silent "thief of bagdad" is raoul walsh's lush classic with original swashbuckler douglas fairbanks in the imaginatively turbulent exotic land of arab...it is intertwined with the bizarre outlandishness of persia, india, china as well as the essence of arab under intepretation of the primary stage of hollywood aesthetism. the visuality is mythically expressionistic thrived with every stroke of riotous imageries, such as the prophetic magic crystal upon the pupil of indian buddha with multiple hands, the swirling marine palace with mermaids, the flaming caves within the moon and the mongol eccentric courtesies.....of course, it also includes the cameos of the first chinese american hollywood star, anna may wong as the undercover mongolian slavegirl who doublecrosses the princess. inevitablly chineses are the ultimate villains douglas fairbanks have to confront then conquer. fairbanks stars as the title role, theif of bagdad, who is a frivolous but resourceful man abiding upon the life philosophy of grasping everything he wants at once...an incorrigible crook who lives for his own pleasure...he enjoys his unrepetant thieveries until his arms are set upon the fair chaste princess of bagdad, so he gotta earn himself a honour of prince by seeking the rarest treasure on earth seperately with his competitors: princes of persia, india, and mongol...how shall he overwhelm the persian flying carpet, indian crystal ball and mongolian healing golden apple? eventually chinese mongols are the evil ones who entrap the princess then besiege bagdad with insidious ambush...the odd thing is mongols are all dressed in the constumes of merchurian dynasty in the last century of china as if it's whimsical pastiche of silent hollywood with all the background extravagenza which functions highly upon human endeavor in the age without CGI...the result might be blatantly exposable but still a granduer visual feast....most of all, our athletic swashbuckler douglas fairbanks is flamboyantly dashing enough to live up as the fearless romantic hero. "theif of bagdad" is somehow the best exemplification of the so called "american orientialism" with a distorted image upon the east by dismissing it as "primitive, slavish, exotic, manipulative, and amoral," particularly upon china. arab, persia, india and china are all "orient" by the ancient definition of the occident, so " the more eastern the more twisted" would be the principle to comply. personally, as what i mentioned before upon "the shanghai gesture," at least being "primitive, slavish, exotic, manipulative, and amoral" is still uncompromisingly edgy with its luring characteristics. so far, the coolest asian hollywood star to me is still anna may wong with her quirky orientalness blended in the sensuality which populates in 20s~40s.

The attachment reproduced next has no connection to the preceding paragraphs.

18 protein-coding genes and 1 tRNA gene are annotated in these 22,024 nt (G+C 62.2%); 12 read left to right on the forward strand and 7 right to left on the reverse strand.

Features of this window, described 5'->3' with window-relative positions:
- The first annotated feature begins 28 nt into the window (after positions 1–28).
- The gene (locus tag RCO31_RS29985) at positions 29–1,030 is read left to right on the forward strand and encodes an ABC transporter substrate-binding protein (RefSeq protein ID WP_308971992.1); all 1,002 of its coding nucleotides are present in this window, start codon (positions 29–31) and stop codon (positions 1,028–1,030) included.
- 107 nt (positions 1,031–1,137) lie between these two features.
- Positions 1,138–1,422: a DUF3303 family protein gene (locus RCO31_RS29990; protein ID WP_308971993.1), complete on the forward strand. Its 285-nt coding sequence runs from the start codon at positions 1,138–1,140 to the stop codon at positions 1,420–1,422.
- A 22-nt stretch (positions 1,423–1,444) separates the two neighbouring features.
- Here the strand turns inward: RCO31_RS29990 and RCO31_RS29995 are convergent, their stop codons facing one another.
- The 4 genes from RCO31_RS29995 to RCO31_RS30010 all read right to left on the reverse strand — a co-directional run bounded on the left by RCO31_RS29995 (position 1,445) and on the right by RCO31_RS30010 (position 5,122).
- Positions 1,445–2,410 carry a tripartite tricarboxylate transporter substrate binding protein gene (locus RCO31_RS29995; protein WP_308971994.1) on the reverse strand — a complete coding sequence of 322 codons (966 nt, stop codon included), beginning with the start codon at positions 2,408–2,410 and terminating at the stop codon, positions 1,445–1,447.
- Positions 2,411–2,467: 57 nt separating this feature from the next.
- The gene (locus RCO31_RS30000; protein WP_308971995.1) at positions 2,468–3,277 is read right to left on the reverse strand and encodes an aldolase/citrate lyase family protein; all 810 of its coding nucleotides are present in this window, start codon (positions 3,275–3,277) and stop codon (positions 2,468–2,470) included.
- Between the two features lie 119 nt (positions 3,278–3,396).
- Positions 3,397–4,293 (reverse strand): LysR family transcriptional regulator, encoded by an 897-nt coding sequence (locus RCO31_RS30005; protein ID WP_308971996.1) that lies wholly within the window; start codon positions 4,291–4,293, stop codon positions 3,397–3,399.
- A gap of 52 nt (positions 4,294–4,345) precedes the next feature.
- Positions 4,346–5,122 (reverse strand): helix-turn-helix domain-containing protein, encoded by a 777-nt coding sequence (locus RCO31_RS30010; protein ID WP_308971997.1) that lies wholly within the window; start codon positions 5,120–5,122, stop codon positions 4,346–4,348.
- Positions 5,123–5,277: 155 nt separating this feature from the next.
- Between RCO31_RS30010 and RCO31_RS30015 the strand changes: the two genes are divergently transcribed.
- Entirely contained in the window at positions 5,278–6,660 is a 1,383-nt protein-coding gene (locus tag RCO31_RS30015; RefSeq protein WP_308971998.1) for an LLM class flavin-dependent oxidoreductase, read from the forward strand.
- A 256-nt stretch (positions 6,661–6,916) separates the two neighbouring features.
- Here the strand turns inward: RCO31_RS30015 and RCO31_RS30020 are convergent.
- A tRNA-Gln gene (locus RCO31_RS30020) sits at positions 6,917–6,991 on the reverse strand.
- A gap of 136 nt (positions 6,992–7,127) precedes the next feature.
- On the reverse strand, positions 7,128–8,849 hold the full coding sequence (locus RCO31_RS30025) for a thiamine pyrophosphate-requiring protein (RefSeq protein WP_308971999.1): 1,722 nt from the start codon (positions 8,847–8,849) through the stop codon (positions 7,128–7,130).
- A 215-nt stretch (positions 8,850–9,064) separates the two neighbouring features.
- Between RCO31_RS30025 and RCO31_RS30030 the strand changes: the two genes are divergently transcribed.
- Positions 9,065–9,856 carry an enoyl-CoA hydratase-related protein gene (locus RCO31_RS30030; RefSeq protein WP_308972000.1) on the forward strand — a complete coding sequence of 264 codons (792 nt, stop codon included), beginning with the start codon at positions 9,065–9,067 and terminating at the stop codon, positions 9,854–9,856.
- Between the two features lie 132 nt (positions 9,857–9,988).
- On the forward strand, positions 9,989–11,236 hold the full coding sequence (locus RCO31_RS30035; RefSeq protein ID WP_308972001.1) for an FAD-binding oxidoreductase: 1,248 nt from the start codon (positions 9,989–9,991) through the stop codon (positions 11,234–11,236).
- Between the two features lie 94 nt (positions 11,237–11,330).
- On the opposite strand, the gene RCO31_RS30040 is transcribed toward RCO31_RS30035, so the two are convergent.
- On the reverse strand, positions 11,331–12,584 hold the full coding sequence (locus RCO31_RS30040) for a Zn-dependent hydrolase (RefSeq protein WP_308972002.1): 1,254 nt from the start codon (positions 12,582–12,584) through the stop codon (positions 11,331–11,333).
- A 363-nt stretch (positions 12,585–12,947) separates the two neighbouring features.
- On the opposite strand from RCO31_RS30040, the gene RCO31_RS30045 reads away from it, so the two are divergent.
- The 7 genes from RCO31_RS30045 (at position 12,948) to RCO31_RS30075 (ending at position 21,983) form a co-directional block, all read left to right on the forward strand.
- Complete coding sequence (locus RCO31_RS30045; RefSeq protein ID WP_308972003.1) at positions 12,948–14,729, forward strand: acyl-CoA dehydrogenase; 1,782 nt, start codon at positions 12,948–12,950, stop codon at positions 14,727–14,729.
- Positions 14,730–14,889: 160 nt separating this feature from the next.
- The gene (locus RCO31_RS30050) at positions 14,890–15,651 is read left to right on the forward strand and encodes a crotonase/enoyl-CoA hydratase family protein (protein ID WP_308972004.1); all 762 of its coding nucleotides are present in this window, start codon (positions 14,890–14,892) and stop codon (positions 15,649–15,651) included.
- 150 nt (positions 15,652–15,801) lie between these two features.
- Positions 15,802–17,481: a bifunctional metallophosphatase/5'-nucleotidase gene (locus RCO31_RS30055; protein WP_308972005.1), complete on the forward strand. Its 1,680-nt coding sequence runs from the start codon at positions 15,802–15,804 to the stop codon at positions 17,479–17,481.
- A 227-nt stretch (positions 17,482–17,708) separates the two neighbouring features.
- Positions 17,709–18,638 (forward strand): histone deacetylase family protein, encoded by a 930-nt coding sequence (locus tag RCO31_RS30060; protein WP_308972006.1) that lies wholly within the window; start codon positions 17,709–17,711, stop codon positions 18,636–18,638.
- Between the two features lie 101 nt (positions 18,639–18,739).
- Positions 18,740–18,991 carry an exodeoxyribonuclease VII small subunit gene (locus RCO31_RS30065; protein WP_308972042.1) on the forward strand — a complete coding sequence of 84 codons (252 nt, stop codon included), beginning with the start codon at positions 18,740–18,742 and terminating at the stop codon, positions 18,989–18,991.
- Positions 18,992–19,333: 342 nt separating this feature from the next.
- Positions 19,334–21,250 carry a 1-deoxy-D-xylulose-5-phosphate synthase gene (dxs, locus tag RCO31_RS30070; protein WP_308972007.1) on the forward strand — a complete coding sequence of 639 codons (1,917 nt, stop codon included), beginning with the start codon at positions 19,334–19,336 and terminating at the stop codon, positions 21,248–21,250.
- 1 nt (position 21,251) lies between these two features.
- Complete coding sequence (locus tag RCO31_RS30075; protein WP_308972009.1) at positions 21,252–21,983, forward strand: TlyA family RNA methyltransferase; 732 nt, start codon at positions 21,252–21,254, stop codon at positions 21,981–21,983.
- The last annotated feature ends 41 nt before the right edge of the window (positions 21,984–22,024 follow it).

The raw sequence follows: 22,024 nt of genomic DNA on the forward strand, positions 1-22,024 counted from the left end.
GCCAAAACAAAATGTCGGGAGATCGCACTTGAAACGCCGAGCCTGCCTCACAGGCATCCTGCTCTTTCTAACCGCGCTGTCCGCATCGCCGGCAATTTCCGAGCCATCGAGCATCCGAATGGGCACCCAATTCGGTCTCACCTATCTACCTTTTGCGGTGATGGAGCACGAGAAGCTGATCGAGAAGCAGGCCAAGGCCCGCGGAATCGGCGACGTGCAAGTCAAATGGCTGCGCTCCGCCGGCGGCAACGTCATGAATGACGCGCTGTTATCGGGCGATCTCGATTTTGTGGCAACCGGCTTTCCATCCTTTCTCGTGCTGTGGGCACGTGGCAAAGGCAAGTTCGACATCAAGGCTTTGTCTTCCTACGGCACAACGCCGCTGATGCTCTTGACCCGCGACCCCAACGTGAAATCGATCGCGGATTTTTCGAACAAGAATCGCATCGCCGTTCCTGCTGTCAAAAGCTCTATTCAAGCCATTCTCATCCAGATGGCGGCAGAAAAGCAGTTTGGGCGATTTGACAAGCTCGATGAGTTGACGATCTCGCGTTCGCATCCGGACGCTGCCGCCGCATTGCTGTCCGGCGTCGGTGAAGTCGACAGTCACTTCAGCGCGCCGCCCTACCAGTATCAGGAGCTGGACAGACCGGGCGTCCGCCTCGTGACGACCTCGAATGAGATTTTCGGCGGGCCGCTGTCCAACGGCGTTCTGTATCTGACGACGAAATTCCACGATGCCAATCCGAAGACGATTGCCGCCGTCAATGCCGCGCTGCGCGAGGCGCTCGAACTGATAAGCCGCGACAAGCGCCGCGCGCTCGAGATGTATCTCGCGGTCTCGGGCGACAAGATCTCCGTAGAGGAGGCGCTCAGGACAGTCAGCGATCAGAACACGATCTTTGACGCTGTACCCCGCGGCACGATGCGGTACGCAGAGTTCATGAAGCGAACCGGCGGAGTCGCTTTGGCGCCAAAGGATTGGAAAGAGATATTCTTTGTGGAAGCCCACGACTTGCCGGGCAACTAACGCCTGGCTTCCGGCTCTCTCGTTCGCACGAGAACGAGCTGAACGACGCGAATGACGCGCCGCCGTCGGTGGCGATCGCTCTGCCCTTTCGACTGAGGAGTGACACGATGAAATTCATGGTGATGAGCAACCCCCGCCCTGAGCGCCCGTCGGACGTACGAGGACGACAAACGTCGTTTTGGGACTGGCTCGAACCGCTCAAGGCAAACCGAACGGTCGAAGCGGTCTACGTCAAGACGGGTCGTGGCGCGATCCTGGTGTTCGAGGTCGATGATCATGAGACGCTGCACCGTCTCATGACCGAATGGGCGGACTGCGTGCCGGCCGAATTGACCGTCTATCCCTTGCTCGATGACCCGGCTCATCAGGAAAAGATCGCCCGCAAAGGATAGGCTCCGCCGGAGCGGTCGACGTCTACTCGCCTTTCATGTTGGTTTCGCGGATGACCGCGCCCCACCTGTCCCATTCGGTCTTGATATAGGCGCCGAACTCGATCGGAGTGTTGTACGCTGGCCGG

Veronique Kwak
Veronique Kwak

Super Reviewer